On a cold Sunday morning, the streets in Kashmir’s southern district of Shopian were deserted and unmanned roadblocks set up by protesters dotted the roads. In just three days, three civilians lost their lives in two separate but related incidents.

The first incident was an encounter between militants and security forces in Chaigund village on January 24. Three militants and a teenager were killed, while two women received bullet injuries. Among the slain militants was Firdaus Ahmad Lone, a resident of the Ganowpora village.

Three days later, in Ganowpara, clashes between soldiers of the Indian Army and residents of the village left two young civilians, including a relative of Lone, dead. Another young man was critically injured. Villagers say the clashes were triggered by the soldiers’ objection to a black flag with Islamic inscriptions perched across the lane leading to Lone’s house.

The soldiers’ demand to remove the flag, commonly associated with the global jihadist organisation Islamic State, did not go down well with the villagers who took it as an infringement on their religious beliefs. “The flag only had the kalima. Their [the army’s] only motive was to remove this flag and they got angry when we did not do it,” said a young man who stood in the lane outside Lone’s house.

A statement issued by the army acknowledged the killing of two civilians but said that the soldiers opened fire in self-defence when an administrative convoy passing through Ganowpora, around 3pm on January 27, came under “unprovoked and intense stone pelting” by 200-250 people.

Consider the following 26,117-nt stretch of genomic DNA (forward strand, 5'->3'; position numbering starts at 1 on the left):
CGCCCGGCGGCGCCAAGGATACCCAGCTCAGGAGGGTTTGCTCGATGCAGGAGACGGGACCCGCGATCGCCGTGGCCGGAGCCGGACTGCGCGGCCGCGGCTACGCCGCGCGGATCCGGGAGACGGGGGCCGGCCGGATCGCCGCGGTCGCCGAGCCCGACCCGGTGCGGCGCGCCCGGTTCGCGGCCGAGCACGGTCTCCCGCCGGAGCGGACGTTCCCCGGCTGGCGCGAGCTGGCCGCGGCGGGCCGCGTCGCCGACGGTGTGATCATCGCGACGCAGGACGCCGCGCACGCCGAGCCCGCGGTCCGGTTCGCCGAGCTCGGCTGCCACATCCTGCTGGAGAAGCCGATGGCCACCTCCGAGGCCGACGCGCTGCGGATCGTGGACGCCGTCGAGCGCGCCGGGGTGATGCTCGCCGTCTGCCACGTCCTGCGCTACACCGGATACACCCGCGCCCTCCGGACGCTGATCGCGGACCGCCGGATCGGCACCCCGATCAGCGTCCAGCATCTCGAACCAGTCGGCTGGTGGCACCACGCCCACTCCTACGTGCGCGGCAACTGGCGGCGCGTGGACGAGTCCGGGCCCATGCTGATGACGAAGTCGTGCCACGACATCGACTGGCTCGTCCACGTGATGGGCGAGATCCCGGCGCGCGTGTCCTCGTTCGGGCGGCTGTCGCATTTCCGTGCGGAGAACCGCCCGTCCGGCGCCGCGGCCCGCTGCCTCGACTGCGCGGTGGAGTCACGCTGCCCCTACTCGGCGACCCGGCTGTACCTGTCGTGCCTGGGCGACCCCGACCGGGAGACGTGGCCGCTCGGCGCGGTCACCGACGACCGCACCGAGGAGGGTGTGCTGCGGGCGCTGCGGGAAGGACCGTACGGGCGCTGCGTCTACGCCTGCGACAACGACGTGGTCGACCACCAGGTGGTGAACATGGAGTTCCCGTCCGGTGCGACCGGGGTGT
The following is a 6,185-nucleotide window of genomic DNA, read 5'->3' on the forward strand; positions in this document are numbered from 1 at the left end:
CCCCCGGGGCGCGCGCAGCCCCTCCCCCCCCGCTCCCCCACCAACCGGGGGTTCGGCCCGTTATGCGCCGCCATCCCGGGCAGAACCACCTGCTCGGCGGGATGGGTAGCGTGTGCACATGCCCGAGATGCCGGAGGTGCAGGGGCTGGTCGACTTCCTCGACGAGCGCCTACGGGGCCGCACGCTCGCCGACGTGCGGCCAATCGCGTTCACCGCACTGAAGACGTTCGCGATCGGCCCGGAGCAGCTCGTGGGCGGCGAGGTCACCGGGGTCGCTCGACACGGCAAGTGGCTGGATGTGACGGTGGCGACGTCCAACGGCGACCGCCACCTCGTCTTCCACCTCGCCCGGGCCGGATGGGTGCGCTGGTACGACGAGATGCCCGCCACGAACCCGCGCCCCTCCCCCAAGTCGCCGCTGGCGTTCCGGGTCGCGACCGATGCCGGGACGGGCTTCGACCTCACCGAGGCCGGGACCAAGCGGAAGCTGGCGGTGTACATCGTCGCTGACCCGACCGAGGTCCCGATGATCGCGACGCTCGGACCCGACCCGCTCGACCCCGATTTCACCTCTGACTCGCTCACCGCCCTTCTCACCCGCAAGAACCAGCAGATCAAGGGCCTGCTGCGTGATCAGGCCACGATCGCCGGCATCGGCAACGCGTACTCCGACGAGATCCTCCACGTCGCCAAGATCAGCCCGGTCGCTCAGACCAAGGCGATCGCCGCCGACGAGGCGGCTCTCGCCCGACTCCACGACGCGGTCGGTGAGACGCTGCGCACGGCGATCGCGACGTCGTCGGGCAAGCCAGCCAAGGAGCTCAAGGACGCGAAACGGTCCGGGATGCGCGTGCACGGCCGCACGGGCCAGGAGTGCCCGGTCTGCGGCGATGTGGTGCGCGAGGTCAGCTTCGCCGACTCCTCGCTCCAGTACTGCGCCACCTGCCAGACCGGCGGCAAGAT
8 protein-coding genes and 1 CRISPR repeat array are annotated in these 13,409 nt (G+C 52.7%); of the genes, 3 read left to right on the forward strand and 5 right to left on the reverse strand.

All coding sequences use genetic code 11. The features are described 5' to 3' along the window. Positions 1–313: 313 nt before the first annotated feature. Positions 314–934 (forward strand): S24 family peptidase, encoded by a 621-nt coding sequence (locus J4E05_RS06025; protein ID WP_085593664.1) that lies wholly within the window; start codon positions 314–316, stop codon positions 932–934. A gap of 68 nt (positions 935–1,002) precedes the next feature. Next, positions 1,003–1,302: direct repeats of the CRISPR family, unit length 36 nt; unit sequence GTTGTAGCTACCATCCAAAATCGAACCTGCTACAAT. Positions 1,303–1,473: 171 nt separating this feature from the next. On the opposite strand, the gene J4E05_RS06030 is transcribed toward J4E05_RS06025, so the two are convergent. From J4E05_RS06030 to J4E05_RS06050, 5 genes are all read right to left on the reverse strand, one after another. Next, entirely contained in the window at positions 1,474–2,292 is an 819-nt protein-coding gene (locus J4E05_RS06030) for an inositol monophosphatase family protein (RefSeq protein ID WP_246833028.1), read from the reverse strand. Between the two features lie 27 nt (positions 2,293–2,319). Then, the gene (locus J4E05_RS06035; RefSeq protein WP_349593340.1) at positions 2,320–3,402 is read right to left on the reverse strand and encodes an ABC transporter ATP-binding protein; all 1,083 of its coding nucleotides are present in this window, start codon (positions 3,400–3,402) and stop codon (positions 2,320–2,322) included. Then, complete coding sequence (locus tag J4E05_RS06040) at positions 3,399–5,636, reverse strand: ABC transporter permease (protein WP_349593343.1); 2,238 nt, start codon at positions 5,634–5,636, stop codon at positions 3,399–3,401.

“A junior commissioned officer accompanying the convoy got hit on the head and fell unconscious suffering serious injury,” the statement said. “The mob tried to lynch the individual and snatch his weapon.” The soldiers then opened fire “to prevent lynching of the JCO and burning of Government vehicle by the mob” and seven soldiers sustained injuries, it added.

An army vehicle damaged during the clashes on Saturday. Image released by the Indian Army.
An army vehicle damaged during the clashes on Saturday. Image released by the Indian Army.

‘Planned’ backlash

The residents of Ganowpora said the village, on Saturday, was observing the third day of mourning, when a patrol of the Indian Army’s 44 Rashtriya Rifles reached the village around 11am to demand that the flag be removed. The locals resisted and pelted stones at the soldiers as both sides refused to give in.

The two vehicles that “brought more than two dozen army men”, said an elderly resident of Ganowpora, hurriedly retreated to their camp that is located merely a few hundred meters away in Balapora village. The soldiers, however, soon returned in greater numbers. “By 2pm, they came back in around 30 vehicles and opened fire from within as their vehicles slowly moved through the village,” he said.

He also contested the army’s claim that locals attempted to snatch a soldier’s weapon. “How can someone snatch a weapon from inside their vehicles?” he asked. “They kept firing for two hours and, as people fled from the spot, they got down and started pelting stones at our homes.”